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One thing to keep in mind is that Microsoft does not really have an answer to VMware's high-end ESX Server product at this time. It won't until the hypervisor-based product comes out near the end of the decade. So, er, VMware has a big cushion.

However, Microsoft's moves and the increasing traction of the free, open source Xen hypervisor are going to make life more difficult on VMware, particularly in the large Windows market.

"With so many free, near-free, and built-in product out there, it's going to be increasingly tough for a standalone virtualization company to make money - especially if you look out 18 months or so," Illuminata analyst Gordon Haff told us.

And that brings us to the third bit of the puzzle.

Microsoft uses something called the Virtual Hard Disk file format to capture virtual server images and pass them around physical boxes. It happens to have licensed this technology to open source specialist XenSource - the leading user of Xen.

Microsoft has not granted a similar license to VMware for rather obvious reasons, and VMware is not too happy with the direction things are taking.

So, VMware announced today that it has opened up its own virtual machine disk format and made it free of charge. "The virtual machine disk format specification describes and documents the virtual machine environment and how it is stored," the company said. "Patch, provisioning, security, management, backup and other infrastructure solutions for virtual machine environments all heavily depend on the virtual machine disk format. Based on this dependency, having an open and unrestricted virtual machine disk format is critical to the broad-based development of new solutions and value-add for virtual environments."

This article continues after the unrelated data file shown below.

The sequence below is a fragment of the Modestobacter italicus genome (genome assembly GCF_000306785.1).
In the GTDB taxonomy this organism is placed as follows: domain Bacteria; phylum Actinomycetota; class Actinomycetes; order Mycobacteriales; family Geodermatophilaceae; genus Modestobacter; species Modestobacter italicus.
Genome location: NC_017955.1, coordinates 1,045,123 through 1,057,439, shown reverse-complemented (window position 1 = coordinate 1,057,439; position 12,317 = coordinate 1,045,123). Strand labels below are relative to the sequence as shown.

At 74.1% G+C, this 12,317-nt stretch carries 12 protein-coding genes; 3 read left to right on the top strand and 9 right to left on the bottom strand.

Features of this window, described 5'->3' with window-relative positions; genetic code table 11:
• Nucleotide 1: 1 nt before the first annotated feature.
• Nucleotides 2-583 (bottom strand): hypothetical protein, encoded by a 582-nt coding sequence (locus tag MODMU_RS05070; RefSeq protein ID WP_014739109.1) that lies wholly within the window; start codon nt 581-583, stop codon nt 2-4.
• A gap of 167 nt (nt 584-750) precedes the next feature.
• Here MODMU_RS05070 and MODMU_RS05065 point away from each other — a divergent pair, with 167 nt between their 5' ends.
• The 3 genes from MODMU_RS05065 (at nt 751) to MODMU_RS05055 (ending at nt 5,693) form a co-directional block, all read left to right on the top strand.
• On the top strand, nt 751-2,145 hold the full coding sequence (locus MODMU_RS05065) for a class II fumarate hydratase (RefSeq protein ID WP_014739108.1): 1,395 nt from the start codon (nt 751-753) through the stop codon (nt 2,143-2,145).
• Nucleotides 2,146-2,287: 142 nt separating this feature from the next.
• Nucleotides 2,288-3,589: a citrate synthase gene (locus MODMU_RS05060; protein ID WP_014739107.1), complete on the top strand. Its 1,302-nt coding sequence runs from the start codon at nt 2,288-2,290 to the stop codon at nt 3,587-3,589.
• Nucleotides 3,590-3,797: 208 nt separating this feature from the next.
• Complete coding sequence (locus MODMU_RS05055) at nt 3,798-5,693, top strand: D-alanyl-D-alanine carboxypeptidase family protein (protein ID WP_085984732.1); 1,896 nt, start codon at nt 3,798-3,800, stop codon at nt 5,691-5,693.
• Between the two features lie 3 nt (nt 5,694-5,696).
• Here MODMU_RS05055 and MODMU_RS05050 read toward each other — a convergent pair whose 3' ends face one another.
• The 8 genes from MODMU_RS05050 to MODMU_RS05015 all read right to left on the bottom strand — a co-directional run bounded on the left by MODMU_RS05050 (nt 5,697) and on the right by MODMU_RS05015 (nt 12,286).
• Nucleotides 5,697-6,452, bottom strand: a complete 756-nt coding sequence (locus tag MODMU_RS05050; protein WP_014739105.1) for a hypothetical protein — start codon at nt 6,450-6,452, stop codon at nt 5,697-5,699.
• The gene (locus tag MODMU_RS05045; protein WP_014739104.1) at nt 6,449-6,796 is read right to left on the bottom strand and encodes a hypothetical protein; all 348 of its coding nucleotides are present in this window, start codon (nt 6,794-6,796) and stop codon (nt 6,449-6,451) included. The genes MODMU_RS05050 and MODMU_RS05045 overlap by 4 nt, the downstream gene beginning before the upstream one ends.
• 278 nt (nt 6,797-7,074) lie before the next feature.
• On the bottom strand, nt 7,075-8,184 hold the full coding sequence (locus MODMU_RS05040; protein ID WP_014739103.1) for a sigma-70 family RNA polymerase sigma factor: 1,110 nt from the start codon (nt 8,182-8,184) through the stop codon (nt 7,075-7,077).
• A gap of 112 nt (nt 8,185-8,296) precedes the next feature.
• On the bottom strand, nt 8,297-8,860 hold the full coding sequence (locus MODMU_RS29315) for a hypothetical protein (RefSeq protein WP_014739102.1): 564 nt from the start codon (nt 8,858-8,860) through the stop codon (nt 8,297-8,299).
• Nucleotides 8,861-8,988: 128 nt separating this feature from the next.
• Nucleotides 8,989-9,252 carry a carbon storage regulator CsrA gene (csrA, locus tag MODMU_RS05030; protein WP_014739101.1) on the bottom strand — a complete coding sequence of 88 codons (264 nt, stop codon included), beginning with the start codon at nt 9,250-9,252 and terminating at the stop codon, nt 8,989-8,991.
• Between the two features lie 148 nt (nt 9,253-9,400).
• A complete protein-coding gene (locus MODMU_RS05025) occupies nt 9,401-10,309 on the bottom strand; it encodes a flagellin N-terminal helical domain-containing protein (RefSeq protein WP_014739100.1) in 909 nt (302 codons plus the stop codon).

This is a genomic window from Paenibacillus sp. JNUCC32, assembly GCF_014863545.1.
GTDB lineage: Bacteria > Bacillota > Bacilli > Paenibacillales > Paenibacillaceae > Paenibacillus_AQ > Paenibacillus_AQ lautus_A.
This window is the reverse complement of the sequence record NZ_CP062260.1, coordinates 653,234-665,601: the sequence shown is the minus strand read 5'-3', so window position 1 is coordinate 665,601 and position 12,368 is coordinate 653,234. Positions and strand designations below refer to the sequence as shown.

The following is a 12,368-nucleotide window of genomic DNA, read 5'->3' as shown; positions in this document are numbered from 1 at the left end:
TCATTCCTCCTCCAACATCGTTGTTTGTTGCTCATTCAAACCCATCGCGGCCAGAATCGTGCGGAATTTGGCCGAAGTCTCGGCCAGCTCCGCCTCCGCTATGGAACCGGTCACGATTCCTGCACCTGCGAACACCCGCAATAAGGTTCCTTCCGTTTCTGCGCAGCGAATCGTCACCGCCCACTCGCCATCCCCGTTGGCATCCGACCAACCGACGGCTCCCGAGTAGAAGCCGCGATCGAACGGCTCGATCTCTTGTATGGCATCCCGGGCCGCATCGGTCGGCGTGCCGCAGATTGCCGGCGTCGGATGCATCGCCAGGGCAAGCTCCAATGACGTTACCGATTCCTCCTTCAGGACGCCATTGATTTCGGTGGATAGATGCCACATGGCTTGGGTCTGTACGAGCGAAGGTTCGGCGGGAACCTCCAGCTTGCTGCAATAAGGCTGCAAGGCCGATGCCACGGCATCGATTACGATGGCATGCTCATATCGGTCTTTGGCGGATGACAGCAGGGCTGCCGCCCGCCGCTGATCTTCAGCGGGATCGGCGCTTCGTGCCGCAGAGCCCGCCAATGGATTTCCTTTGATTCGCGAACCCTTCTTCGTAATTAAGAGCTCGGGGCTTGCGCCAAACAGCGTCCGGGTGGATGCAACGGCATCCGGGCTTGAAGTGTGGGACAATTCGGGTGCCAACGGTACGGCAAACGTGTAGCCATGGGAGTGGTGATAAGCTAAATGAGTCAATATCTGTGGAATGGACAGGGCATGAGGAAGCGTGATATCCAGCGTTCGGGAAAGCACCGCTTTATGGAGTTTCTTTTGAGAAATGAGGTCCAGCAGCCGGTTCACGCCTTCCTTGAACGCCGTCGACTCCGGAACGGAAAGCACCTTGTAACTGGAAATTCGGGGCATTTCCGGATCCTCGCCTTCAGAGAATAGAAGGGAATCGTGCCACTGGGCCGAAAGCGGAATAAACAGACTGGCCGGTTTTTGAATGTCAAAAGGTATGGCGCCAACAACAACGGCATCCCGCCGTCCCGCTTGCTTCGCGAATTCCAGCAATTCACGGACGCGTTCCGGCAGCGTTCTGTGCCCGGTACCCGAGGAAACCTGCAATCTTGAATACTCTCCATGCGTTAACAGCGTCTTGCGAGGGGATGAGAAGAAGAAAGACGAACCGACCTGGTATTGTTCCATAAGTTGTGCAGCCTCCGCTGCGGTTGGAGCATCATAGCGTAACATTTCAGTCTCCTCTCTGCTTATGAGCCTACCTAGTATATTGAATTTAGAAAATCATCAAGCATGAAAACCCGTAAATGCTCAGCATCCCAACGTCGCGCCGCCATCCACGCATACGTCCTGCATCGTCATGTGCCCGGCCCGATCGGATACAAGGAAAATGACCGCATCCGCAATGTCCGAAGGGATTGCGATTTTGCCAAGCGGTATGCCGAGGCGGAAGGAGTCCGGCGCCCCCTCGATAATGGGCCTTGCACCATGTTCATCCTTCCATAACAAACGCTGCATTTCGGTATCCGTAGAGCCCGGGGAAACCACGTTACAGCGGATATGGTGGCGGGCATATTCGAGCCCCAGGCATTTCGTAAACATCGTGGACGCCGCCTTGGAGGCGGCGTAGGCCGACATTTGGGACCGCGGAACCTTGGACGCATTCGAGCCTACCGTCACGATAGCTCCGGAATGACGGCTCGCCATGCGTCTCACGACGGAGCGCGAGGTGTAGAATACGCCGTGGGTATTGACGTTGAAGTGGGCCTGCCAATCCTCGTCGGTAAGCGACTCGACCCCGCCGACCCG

VMware's chief Diane Greene went so far as to start a new blog just to have a go at Microsoft's manoeuvering on the file format front.

Today's moves show quite clearly that Microsoft knows it has an inferior product at the moment and needs to stop customers from defecting to VMware and Xen and to stop potential customers from experimenting with the rival virtualization packages. Without a hypervisor-based product, Microsoft can't come close to matching Xen on performance and it's years behind VMware from a product maturity standpoint. Microsoft can really only cater to mid-market customers, which happens to be a huge market in the Windows arena.

With all the delays around its server virtualization products, Microsoft had to do something drastic. And, in fact, its move to free is the biggest blow against VMware's lucrative model to date - at least from a marketing standpoint.

VMware, however, still brings in more than $100m per quarter from its products, while Microsoft and XenSource bring in a few bucks here and there.

You can tell that VMware has become a major target for Microsoft and Xen and one that they're willing to go after together.

If you weren't paying attention to server virtualization, today's announcements should wake you up. Another battle for your operating system is on in a massive, massive way. And it's getting ugly quick.

You can find out more about Microsoft's moves from the Beast itself over here. ®

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